Selecting target Android devices during execution
From within your action lines, you can control which Android device(s) your test is to execute on.The built-in use device action is used to specify a target device upon which the subsequent action lines are to be run.
An example to indicate which Android device to run automated tests on during runtime might look something like this:
The assign device action (line 42) assigns a logical or friendly name to a connected Android device. The unique id argument represents an unique device identifier. To obtain the device identifier of an Android device, refer to assign device.
The use device action (line 45) uses the logical name established in assign device to inform TestArchitect that the subsequent action lines are to be run on that device.
Finally, when testing on the new target device completes, it can be logically disconnected from the test host machine with disconnect device (line 50). The subsequent action lines, if any, are run on the host machine.
The use device action allows automated tests to be run on different mobile devices. The devices must all be connected to the host controller on which the test is running, and execution across devices takes place in serial fashion. (This is essentially the equivalent of serial synchronous remote execution for desktop application testing.)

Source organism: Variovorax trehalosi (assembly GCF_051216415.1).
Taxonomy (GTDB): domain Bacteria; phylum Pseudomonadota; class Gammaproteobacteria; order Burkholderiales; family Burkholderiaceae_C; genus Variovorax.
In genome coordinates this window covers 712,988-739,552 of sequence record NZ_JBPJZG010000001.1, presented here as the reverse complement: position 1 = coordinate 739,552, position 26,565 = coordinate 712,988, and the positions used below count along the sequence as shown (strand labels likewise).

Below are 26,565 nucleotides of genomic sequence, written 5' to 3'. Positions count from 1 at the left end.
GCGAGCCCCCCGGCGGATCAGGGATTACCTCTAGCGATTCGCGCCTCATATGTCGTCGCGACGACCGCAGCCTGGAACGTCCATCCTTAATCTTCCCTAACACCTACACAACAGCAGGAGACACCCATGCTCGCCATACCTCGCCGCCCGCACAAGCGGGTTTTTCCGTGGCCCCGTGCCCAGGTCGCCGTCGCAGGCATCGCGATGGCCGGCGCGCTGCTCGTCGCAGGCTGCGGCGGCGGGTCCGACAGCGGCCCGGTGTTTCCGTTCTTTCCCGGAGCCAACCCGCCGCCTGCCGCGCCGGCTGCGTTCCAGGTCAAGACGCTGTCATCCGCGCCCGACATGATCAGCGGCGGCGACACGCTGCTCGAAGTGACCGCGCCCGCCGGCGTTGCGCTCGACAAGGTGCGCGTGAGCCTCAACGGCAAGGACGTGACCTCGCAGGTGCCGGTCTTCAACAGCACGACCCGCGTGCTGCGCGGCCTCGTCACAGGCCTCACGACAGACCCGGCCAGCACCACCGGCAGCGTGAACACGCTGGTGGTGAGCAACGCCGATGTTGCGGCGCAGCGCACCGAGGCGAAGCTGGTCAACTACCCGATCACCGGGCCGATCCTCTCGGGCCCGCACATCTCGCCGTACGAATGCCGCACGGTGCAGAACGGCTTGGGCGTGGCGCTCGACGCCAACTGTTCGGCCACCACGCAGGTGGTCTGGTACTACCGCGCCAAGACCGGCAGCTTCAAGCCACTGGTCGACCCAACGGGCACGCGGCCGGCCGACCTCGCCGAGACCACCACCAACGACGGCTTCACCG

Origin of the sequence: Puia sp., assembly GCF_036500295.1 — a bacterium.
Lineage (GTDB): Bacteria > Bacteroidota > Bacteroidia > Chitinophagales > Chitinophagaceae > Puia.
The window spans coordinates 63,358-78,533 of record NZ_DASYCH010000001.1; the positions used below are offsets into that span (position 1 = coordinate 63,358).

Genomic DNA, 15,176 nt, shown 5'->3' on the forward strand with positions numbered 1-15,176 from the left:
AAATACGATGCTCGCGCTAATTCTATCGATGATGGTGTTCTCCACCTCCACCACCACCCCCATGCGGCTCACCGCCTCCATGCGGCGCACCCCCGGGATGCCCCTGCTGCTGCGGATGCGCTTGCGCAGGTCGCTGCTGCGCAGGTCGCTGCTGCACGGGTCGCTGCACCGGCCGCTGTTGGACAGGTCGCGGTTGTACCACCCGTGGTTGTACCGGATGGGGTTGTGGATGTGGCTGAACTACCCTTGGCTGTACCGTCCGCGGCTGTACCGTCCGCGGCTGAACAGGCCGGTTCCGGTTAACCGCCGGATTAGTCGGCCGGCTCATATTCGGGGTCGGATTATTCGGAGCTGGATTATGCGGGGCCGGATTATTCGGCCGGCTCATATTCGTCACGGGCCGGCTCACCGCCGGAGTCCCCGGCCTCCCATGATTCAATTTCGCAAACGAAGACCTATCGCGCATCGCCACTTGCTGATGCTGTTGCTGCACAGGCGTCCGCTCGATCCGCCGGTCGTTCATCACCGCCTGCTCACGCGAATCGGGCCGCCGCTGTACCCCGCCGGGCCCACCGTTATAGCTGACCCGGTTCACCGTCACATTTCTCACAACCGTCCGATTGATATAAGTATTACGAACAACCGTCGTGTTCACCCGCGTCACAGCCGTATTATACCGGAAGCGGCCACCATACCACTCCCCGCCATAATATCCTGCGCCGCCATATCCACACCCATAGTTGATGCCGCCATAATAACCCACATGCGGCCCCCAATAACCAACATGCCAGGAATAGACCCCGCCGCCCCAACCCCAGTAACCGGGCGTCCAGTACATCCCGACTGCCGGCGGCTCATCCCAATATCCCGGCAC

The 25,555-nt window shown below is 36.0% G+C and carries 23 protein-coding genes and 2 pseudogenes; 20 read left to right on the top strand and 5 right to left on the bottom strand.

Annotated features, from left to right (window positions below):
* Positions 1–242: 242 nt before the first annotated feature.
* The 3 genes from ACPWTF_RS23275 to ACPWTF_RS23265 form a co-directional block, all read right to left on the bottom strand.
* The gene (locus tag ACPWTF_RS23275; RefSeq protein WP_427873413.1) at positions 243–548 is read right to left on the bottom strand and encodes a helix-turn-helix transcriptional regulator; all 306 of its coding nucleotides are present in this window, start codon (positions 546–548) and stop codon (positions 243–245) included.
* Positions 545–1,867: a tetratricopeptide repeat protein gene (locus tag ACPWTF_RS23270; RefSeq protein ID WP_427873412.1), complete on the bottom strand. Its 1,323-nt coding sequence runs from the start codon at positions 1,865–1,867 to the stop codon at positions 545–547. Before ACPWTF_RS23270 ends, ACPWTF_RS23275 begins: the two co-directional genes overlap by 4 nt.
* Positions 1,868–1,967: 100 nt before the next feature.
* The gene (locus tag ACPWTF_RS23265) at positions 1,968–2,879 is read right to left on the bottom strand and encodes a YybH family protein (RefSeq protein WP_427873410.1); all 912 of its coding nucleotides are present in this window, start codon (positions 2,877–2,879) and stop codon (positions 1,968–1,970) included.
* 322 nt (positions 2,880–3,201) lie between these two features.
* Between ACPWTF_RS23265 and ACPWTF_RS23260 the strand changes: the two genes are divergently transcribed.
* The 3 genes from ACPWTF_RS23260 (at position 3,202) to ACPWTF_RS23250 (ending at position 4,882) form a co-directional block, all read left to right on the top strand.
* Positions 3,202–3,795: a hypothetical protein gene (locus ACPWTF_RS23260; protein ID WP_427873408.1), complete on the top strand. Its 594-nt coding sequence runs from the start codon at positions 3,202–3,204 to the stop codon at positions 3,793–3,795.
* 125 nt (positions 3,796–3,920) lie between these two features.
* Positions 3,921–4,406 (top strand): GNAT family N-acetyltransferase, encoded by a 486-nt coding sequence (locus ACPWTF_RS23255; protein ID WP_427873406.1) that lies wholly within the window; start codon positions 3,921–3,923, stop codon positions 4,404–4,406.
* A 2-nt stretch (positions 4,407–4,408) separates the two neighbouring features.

The above procedure begins with unique identifiers for two devices being assigned to friendly names. The use device action (line 47) commands a chunk of action lines to be executed on device 1. The second use device line (line 52) switches the current connection from device 1 to device 2, which also switches the execution domain, so that the subsequent chunk of action lines is run on device 2.
When test execution on all mobile devices is complete – or it is simply necessary to switch execution to the host controller for an interim task – a disconnect device is issued, which logically disconnects device 2 and allows for subsequent action lines to run on the host.
Because each device has a unique ID, and those IDs are used to create the logical names (via the assign device action), if you want to execute a multiple device test on multiple controller/device clusters, your assign device actions must vary by cluster.
The following action lines can be employed for running a single test on multiple clusters. The test begins by querying the host machine to determine which controller the test is currently running on. By knowing the controller, it knows which devices are connected to it, and can assign those device IDs to logical names accordingly.